- Rio 2016 – Paralympic Games, 17-18 September 2016
- The Paralympic Games and the Promotion of the Rights of Persons with Disabilities, by Sir Philip Craven
- UNESCO International Charter of Physical Education, Physical Activity and Sport (English, French, Spanish)
- Resources on disability and sports (publications, websites, major disability-related sporting events)
- Youth depart UN leadership camp with plans to use sport to tackle social issues
- Panel Discussion on Sports for Inclusive Development: Sports, Disability and Development: Key to empowerment of persons with disabilities and their communities, United Nations Headquarters, New York, 27 June 2011.
The unique ability of sports to transcend linguistic, cultural and social barriers makes it an excellent platform for strategies of inclusion and adaptation. Furthermore, the universal popularity of sport and its physical, social and economic development benefits make it an ideal tool for fostering the inclusion and well-being of persons with disabilities.
Persons with disabilities often face societal barriers and disability evokes negative perceptions and discrimination in many societies. As a result of the stigma associated with disability, persons with disabilities are generally excluded from education, employment and community life which deprives them of opportunities essential to their social development, health and well-being. In some societies persons with disabilities are considered dependent and seen as incapable, thus fostering inactivity which often causes individuals with physical disabilities to experience restricted mobility beyond the cause of their disability.
Sport can help reduce the stigma and discrimination associated with disability because it can transforms community attitudes about persons with disabilities by highlighting their skills and reducing the tendency to see the disability instead of the person. Through sport, persons without disabilities interact with persons with disabilities in a positive context forcing them to reshape assumptions about what persons with disabilities can and cannot do.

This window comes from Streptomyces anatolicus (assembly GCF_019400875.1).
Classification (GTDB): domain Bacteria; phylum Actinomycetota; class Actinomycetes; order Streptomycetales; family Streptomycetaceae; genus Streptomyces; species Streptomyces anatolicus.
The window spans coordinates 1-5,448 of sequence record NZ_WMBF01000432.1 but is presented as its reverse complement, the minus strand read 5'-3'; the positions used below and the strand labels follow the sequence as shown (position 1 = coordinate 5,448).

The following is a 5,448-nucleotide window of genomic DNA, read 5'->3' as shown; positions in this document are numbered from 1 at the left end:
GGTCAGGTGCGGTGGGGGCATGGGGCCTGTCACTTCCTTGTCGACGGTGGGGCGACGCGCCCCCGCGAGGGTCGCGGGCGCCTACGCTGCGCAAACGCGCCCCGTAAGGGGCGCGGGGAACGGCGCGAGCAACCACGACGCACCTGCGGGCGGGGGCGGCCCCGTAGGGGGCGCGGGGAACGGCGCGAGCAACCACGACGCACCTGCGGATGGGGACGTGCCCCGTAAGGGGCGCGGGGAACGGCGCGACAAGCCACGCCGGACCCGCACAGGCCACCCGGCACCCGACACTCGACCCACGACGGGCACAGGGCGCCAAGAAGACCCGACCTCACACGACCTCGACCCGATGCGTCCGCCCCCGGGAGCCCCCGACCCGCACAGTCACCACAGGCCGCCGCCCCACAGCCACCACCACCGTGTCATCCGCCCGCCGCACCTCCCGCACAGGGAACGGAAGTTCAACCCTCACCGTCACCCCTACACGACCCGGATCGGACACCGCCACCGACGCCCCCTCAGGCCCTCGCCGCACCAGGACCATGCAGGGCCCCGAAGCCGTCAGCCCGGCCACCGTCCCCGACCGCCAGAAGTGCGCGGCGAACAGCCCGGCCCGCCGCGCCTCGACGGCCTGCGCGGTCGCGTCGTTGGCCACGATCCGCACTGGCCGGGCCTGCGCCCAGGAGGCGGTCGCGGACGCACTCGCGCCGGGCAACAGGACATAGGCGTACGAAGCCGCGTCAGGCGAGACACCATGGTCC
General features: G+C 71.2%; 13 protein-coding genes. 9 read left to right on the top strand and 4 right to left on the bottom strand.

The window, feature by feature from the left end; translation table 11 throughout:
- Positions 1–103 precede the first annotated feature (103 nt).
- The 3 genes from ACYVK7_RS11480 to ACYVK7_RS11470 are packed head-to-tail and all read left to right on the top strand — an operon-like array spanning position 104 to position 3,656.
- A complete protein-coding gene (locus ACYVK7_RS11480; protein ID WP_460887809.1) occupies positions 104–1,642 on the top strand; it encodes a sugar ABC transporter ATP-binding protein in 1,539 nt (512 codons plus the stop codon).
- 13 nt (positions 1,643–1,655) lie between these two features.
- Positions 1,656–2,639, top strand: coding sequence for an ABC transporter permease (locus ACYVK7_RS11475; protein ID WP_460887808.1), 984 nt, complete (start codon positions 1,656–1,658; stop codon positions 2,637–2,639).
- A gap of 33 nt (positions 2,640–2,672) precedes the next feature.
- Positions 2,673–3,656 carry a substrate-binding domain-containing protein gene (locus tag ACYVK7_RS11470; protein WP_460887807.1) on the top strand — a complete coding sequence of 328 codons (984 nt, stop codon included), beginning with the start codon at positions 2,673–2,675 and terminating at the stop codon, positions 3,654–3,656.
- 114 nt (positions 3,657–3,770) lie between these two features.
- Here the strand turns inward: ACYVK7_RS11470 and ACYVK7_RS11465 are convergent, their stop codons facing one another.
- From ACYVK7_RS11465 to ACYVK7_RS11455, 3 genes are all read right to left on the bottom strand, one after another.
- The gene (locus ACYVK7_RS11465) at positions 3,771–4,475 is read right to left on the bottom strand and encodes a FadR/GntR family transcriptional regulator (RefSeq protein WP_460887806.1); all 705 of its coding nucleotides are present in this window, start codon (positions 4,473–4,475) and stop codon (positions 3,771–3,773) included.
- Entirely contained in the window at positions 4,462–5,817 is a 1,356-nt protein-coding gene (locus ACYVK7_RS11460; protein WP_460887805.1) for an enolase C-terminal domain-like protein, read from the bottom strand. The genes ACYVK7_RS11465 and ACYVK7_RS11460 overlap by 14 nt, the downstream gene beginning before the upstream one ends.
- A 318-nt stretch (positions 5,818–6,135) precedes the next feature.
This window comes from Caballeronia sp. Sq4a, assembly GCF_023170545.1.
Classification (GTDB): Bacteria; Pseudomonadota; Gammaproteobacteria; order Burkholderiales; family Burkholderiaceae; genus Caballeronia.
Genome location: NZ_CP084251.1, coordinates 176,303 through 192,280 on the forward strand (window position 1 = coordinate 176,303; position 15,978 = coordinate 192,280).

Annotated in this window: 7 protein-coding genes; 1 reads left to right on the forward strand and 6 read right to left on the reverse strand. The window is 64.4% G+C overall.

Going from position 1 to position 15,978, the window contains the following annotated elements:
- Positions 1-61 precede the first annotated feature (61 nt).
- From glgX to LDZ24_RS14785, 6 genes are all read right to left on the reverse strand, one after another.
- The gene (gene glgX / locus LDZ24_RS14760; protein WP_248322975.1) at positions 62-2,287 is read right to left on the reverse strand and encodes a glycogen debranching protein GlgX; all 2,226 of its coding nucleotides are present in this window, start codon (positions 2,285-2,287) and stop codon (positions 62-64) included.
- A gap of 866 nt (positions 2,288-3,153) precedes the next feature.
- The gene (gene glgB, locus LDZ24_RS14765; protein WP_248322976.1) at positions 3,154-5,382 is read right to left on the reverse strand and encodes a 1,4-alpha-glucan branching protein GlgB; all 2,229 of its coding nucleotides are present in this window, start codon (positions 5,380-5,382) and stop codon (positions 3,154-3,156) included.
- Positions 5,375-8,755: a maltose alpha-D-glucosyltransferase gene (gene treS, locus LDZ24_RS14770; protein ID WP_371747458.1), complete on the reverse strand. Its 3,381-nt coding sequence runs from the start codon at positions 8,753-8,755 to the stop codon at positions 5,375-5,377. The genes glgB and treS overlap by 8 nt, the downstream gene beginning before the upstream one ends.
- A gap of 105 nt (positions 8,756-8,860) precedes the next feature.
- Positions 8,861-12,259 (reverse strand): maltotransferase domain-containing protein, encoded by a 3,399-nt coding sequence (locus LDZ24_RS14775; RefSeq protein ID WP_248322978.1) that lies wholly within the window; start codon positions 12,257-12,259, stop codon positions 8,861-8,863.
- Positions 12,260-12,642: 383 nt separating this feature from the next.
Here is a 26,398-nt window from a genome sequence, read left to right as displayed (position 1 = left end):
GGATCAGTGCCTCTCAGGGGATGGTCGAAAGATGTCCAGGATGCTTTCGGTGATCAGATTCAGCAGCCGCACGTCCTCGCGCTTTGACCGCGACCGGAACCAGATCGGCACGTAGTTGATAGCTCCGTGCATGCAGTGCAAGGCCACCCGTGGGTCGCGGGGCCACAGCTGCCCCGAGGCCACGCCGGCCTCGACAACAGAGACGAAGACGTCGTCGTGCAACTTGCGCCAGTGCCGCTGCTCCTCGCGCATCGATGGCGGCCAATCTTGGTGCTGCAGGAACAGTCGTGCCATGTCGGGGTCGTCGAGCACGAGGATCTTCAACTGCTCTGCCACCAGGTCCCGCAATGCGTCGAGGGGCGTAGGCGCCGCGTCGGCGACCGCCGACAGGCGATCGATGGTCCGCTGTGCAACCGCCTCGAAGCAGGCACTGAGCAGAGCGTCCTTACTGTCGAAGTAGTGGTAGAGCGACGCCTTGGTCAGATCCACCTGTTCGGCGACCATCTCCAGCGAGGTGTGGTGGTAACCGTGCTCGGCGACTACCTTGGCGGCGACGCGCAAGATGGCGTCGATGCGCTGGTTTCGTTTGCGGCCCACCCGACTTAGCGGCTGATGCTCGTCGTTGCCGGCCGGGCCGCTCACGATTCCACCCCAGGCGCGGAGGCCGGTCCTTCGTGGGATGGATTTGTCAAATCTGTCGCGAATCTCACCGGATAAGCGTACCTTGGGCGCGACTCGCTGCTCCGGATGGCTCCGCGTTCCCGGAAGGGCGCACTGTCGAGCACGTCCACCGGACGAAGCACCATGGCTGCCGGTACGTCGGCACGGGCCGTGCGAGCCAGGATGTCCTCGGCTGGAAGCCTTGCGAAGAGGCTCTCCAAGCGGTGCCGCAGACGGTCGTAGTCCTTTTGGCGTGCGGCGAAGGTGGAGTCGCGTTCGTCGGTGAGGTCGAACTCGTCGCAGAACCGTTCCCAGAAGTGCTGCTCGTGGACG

Sport changes the person with disability in an equally profound way by empowering persons with disabilities to realize their full potential and advocate for changes in society. Through sport, persons with disabilities acquire vital social skills, develop independence, and become empowered to act as agents of change. Sport teaches individuals how to communicate effectively as well as the significance of teamwork and cooperation and respect for others. Sport is also well-suited to reducing dependence and developing greater independence by helping persons with disabilities to become physically and mentally stronger. These skills can be transferred into other new arenas including employment and advocacy work further helping to build self-sufficiency.